Richard Avedon's Most Prized Photographs for Sale Saturday at Christie's in Paris
Date: 19 Nov 2010 | | Views: 1997
By: Crystal Becerril, Associated Press
PARIS - A model in a silk Dior gown, posing with elephants. The psychedelically colored faces of the Beatles. A soot-covered coal miner.
Christie's in Paris will auction some of Richard Avedon's most prized photographs Saturday to raise money for the foundation set up by the influential American portrait and fashion photographer before his death in 2004.
The more than 60 photographs are expected to raise $6 million. The auction represents the largest collection of Avedon's work to reach market.
Highlights of the sale include a rare portrait of Pablo Picasso, a photograph of Andy Warhol posing with youths — some naked — as well as the largest photograph in print of Avedon's famous shot of model Dovima posing with elephants at a circus. The photographs of the Beatles in trippy colors — atypical of Avedon's stripped-down style — will also be up for bid.
"He left a rule in his will that no new prints could be made after his death, so that's something that we observe religiously. We also are constrained from selling any prints that are not signed," Paul Roth, executive director of the Richard Avedon Foundation, told The Associated Press on Thursday.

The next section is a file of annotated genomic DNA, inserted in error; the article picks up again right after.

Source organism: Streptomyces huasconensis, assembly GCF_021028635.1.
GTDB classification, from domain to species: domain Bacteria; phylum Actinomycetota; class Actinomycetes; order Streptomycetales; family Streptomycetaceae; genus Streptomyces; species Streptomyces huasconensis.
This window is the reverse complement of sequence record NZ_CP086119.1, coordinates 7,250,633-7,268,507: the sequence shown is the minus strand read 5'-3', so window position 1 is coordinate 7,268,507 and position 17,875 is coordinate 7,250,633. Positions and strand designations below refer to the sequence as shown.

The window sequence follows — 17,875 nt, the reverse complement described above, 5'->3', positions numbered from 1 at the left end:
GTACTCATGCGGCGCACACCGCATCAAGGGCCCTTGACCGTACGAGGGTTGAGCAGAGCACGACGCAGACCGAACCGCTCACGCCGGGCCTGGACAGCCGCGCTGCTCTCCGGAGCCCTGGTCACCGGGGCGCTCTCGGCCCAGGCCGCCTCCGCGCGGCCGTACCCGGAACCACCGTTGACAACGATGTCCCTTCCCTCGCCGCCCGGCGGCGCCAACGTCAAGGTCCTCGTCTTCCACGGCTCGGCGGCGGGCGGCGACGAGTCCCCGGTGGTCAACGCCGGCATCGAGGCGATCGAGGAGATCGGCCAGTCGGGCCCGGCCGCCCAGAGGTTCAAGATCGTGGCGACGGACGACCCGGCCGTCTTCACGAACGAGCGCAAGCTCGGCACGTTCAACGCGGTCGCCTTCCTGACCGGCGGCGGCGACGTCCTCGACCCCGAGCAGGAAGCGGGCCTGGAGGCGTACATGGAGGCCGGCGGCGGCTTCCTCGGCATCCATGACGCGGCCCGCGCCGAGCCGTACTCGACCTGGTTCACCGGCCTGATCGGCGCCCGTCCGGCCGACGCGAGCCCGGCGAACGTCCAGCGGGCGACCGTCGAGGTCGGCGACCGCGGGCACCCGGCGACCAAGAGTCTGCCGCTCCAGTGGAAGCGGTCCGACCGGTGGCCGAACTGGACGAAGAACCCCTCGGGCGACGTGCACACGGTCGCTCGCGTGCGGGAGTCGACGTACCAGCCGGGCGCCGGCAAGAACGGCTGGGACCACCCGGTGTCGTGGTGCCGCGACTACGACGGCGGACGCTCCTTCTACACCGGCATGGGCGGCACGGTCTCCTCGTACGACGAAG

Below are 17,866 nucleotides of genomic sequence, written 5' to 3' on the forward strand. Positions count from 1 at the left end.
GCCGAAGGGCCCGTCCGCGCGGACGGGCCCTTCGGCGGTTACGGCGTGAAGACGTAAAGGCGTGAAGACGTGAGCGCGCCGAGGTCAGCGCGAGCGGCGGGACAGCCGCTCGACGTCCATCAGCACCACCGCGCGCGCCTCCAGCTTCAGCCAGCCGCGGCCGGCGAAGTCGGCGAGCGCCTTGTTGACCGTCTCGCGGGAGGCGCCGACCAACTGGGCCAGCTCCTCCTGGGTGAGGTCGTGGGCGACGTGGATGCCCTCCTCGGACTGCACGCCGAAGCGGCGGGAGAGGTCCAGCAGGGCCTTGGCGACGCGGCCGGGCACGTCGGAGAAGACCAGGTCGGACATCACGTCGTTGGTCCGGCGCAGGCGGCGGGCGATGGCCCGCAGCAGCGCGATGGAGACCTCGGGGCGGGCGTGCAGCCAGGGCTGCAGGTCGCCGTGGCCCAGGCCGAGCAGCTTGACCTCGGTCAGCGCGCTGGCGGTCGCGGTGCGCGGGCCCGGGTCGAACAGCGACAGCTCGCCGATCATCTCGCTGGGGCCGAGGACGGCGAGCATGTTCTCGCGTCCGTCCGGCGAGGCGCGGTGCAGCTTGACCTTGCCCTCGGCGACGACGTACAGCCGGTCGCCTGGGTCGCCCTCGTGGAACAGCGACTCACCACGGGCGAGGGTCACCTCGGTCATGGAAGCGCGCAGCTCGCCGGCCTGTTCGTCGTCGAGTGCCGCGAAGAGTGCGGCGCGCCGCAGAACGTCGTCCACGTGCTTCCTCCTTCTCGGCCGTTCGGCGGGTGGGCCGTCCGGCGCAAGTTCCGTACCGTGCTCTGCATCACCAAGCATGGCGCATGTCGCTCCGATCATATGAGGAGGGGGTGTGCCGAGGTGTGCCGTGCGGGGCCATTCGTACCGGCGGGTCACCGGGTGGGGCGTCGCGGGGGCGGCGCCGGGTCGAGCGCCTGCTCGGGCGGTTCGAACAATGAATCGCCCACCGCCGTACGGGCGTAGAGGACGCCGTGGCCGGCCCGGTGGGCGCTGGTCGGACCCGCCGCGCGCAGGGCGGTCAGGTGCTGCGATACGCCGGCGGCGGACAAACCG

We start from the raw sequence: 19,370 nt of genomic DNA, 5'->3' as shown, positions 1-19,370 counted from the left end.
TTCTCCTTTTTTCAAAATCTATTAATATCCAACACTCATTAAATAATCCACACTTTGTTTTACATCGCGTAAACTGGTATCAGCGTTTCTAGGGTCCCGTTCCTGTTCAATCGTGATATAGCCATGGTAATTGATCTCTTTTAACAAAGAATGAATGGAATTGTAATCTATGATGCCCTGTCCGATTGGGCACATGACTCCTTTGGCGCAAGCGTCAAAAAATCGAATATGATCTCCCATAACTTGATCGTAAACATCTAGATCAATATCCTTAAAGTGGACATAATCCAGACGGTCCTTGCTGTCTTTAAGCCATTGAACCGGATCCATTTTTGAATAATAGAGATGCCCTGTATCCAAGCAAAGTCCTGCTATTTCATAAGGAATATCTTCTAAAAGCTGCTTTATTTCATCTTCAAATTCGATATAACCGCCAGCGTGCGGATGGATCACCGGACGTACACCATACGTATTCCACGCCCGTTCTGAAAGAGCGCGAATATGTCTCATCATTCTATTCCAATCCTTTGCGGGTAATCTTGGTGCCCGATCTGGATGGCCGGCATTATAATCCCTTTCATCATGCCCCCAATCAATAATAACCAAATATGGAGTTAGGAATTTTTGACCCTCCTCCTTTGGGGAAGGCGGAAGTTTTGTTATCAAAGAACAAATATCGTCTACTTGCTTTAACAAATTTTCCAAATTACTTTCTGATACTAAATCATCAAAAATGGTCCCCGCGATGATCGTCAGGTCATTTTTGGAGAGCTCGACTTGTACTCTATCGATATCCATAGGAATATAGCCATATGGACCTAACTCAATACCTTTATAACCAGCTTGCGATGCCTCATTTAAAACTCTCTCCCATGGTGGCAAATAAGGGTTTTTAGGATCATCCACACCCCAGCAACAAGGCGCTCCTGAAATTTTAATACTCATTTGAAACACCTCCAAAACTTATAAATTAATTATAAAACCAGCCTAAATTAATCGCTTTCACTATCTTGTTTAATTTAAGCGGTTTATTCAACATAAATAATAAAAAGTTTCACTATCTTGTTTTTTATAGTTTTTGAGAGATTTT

Avedon's career framed fashion photography as modern art in magazines such as Harper's Bazaar, Vogue and The New Yorker. His style, though minimalist, captured dramatic contrasts and movements.
"He really was quite demanding as a photographer but also so charismatic," said Malgosia Bela, a model who worked with Avedon, touring the photos on display ahead of the sale. "It's a great memory."
Bela said she saw her photograph for the first time in print.
Ten years after the photo was shot, "it's still one of my favorite pictures — fashion pictures — that I've ever done," Bela said.
Along with fashion photographs, the auction will include several portraits. Selections from In the American West, a series of photographs that captured ordinary people such as coal miners, housewives and children, will also be on sale.
Avedon created the foundation, the largest repository of his works, to encourage the study and protection of his work and legacy. Roth said the foundation is now also starting to support photography education.
The auction coincides with Paris Photo 2010, an annual photography fair that brings international photography buyers to the city.
"I think that every photographer working owes some debt to Avedon and what he accomplished in the period beginning right after the second World War, continuing through the 1950s and continually reinventing himself and his vision," said Stuart Alexander, senior specialist in photographs and vice president of Christie's in New York.